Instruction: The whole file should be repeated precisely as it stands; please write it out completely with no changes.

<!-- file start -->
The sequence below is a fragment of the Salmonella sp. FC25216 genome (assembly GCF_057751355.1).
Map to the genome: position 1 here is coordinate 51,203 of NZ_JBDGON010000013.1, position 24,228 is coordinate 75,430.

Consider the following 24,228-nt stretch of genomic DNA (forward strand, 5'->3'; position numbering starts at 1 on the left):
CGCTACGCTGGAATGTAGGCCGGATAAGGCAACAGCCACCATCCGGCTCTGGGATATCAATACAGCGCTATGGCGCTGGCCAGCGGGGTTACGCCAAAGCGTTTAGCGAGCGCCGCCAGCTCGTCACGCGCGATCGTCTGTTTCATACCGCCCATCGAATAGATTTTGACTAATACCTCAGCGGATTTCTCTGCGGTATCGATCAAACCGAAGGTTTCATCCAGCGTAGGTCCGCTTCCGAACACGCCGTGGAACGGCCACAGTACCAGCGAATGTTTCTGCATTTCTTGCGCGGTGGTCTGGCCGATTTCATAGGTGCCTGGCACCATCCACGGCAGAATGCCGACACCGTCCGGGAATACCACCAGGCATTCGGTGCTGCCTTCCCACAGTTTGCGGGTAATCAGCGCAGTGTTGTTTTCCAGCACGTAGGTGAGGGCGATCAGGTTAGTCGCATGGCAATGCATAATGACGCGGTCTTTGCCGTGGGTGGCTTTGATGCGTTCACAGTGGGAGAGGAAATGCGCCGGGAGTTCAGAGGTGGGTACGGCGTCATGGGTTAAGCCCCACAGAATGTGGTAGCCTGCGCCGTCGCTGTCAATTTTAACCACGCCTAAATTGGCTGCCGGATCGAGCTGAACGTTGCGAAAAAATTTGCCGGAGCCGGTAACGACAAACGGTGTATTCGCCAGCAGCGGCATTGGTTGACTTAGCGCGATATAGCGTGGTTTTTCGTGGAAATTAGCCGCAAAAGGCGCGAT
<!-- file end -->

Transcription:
The sequence below is a fragment of the Salmonella sp. FC25216 genome (assembly GCF_057751355.1).
Map to the genome: position 1 here is coordinate 51,203 of NZ_JBDGON010000013.1, position 24,228 is coordinate 75,430.

Consider the following 24,228-nt stretch of genomic DNA (forward strand, 5'->3'; position numbering starts at 1 on the left):
CGCTACGCTGGAATGTAGGCCGGATAAGGCAACAGCCACCATCCGGCTCTGGGATATCAATACAGCGCTATGGCGCTGGCCAGCGGGGTTACGCCAAAGCGTTTAGCGAGCGCCGCCAGCTCGTCACGCGCGATCGTCTGTTTCATACCGCCCATCGAATAGATTTTGACTAATACCTCAGCGGATTTCTCTGCGGTATCGATCAAACCGAAGGTTTCATCCAGCGTAGGTCCGCTTCCGAACACGCCGTGGAACGGCCACAGTACCAGCGAATGTTTCTGCATTTCTTGCGCGGTGGTCTGGCCGATTTCATAGGTGCCTGGCACCATCCACGGCAGAATGCCGACACCGTCCGGGAATACCACCAGGCATTCGGTGCTGCCTTCCCACAGTTTGCGGGTAATCAGCGCAGTGTTGTTTTCCAGCACGTAGGTGAGGGCGATCAGGTTAGTCGCATGGCAATGCATAATGACGCGGTCTTTGCCGTGGGTGGCTTTGATGCGTTCACAGTGGGAGAGGAAATGCGCCGGGAGTTCAGAGGTGGGTACGGCGTCATGGGTTAAGCCCCACAGAATGTGGTAGCCTGCGCCGTCGCTGTCAATTTTAACCACGCCTAAATTGGCTGCCGGATCGAGCTGAACGTTGCGAAAAAATTTGCCGGAGCCGGTAACGACAAACGGTGTATTCGCCAGCAGCGGCATTGGTTGACTTAGCGCGATATAGCGTGGTTTTTCGTGGAAATTAGCCGCAAAAGGCGCGAT